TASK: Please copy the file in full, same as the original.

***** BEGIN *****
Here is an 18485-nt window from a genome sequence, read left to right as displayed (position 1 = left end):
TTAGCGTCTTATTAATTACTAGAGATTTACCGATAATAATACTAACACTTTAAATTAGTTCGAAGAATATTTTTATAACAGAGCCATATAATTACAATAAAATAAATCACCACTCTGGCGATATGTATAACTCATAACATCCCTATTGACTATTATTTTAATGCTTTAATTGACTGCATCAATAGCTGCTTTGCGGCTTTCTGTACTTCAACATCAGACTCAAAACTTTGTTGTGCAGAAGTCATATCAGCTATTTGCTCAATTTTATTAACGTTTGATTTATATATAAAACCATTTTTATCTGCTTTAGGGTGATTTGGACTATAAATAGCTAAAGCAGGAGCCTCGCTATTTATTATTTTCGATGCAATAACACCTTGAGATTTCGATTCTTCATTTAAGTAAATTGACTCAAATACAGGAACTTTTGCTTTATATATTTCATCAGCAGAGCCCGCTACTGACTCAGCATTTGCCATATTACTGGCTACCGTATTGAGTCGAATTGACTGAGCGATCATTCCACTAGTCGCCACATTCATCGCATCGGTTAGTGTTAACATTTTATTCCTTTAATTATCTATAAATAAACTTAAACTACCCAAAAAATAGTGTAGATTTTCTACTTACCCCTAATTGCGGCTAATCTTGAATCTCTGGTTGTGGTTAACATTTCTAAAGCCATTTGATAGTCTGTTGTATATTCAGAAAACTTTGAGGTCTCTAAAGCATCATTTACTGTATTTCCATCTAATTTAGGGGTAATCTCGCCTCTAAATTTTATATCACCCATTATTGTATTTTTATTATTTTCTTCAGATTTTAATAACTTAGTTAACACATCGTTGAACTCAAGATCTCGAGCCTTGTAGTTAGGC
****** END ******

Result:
Here is an 18485-nt window from a genome sequence, read left to right as displayed (position 1 = left end):
TTAGCGTCTTATTAATTACTAGAGATTTACCGATAATAATACTAACACTTTAAATTAGTTCGAAGAATATTTTTATAACAGAGCCATATAATTACAATAAAATAAATCACCACTCTGGCGATATGTATAACTCATAACATCCCTATTGACTATTATTTTAATGCTTTAATTGACTGCATCAATAGCTGCTTTGCGGCTTTCTGTACTTCAACATCAGACTCAAAACTTTGTTGTGCAGAAGTCATATCAGCTATTTGCTCAATTTTATTAACGTTTGATTTATATATAAAACCATTTTTATCTGCTTTAGGGTGATTTGGACTATAAATAGCTAAAGCAGGAGCCTCGCTATTTATTATTTTCGATGCAATAACACCTTGAGATTTCGATTCTTCATTTAAGTAAATTGACTCAAATACAGGAACTTTTGCTTTATATATTTCATCAGCAGAGCCCGCTACTGACTCAGCATTTGCCATATTACTGGCTACCGTATTGAGTCGAATTGACTGAGCGATCATTCCACTAGTCGCCACATTCATCGCATCGGTTAGTGTTAACATTTTATTCCTTTAATTATCTATAAATAAACTTAAACTACCCAAAAAATAGTGTAGATTTTCTACTTACCCCTAATTGCGGCTAATCTTGAATCTCTGGTTGTGGTTAACATTTCTAAAGCCATTTGATAGTCTGTTGTATATTCAGAAAACTTTGAGGTCTCTAAAGCATCATTTACTGTATTTCCATCTAATTTAGGGGTAATCTCGCCTCTAAATTTTATATCACCCATTATTGTATTTTTATTATTTTCTTCAGATTTTAATAACTTAGTTAACACATCGTTGAACTCAAGATCTCGAGCCTTGTAGTTAGGC